The villain for the picture isn’t quite as memorable - literally nobody can remember his name - but he’s still a decent foe for Po. The bull warrior Kai (J.K. Simmons) has escaped from the underworld and seeks to conquer Shifu’s students. His power is to transform the living and undead into jade soldiers of his ever-growing army. It’s certainly a cool trick, but perhaps more cool than threatening. Po doesn’t seem to take Kai all that serious because he knows the score. After two movies, he knows that he’ll save the day with his cleverness and rise up again to become the chosen one. It’s a little hard to take Kai seriously as a villain when few of the characters do. I almost felt bad for Kai in how he is constantly frustrated with his lack of fame. I mean, he did come back from the dead and wield an army of kung fu zombies. Shouldn’t that be a little terrifying?
Despite the least interesting villain of the trilogy, Kung Fu Panda still has its charms. The concern of two dads trying to do what’s best for their son makes for a great arc, especially when taking into account how much Po has changed over time. Even if Po always ends up saving the day, the noticeable progression of character is a pleasing element. Li Shan is amazed to discover that Po has become more hard-working and dedicated in that he awakes early and takes training seriously. Unfortunately, Shifu’s Furious Five (Angelina Jolie, David Cross, Seth Rogen, Lucy Liu, Jackie Chan) still don’t have much to do at all. The most we get is from the character of Tigress that forms a bit of a soft spot for children, but only as a handful of emotional tugs. Everyone else is just fodder for fight scenes.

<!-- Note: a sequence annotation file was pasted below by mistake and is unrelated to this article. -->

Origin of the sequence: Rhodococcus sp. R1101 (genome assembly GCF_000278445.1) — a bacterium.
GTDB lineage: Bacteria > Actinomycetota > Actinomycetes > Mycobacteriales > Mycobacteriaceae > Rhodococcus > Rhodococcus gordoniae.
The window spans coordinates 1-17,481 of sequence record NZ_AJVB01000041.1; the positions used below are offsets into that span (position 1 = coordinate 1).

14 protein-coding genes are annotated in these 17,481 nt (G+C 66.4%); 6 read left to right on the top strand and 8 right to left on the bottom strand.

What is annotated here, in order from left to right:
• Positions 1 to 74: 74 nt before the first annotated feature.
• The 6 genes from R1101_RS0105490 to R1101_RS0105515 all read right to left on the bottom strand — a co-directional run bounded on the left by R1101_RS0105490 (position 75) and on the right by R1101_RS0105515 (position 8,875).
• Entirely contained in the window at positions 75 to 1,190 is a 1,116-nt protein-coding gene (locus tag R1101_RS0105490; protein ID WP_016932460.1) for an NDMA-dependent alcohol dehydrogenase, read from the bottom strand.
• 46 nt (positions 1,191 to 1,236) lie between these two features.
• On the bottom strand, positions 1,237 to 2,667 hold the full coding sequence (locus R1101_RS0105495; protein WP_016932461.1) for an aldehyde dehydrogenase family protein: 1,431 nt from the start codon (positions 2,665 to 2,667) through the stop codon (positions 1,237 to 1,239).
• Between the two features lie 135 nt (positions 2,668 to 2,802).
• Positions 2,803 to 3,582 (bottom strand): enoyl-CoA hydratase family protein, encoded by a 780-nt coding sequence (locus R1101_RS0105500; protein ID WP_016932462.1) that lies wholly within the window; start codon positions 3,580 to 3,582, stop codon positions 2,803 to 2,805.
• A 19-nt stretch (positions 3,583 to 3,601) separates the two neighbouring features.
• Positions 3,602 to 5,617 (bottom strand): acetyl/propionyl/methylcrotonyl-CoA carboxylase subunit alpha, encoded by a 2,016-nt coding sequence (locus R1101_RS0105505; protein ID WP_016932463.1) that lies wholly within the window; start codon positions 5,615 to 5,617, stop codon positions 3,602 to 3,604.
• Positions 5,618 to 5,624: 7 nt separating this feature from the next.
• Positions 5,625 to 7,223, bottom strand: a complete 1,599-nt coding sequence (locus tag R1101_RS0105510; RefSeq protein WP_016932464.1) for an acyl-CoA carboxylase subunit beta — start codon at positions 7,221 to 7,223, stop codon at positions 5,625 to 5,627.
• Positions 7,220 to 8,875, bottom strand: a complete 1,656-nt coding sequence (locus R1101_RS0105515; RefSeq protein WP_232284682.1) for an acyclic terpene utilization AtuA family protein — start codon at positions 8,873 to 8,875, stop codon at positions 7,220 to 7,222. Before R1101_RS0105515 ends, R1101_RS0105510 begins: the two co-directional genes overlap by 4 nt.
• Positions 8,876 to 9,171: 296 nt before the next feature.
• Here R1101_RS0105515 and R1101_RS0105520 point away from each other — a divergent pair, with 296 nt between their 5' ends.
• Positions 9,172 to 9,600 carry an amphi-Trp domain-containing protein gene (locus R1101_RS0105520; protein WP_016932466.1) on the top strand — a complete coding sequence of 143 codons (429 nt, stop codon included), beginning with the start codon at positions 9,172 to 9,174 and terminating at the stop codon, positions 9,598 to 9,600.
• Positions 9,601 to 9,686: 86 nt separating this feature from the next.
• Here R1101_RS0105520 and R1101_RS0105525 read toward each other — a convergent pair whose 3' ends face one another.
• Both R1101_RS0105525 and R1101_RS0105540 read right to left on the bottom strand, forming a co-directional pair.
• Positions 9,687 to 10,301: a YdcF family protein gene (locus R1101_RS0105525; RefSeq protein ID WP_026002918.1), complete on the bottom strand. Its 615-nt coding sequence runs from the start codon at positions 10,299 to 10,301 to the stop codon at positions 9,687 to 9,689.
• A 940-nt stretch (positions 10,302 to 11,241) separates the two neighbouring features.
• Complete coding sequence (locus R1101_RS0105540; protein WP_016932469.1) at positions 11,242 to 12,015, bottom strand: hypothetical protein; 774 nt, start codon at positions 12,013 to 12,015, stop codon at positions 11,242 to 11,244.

Speaking of fight scenes, however, the fight choreography remains a constant treat of the series. The scale of martial arts is expanded as jade warriors do battle with an entire village of pandas. Po applies his trademark tactics of dispatching bad guys, relying on girth more than fists, to creative effect. Pandas roll down hills as tumbling rocks and use their mighty arms to hug their enemies into submission. It’s expected the way all these strategies are laid out beforehand, but darned if it still isn’t a pleasure to witness. There’s an especially wild sequence where Po and Kai do battle in the low-gravity environment of the spirit realm, leaping from floating rocks as they fire back at each other with Chi. Visually, it’s the most dazzling fight of the three movies.
Kung Fu Panda 3 is still an amusing bit of animated martial arts comedy even if it isn’t as strong as the previous entries. What ultimately sustains this trilogy is the general warmth of the characters. Po wants to be the ultimate warrior, but still wants to be as lovable as its pudgy protagonist. Perhaps if it can maintain this sense of heart, the series may have a longer life than most Dreamworks properties that run on into mediocrity. As it stands, the series still has the heart and artistry to be one of the most distinct and exciting animated film series out there. And how many times do you get to say that about a CGI family movie with martial arts?
You rated this film: 3
Mark McPherson - Cinema Paradiso
Parental Guidance - general viewing but some scenes may be unsuitable for young children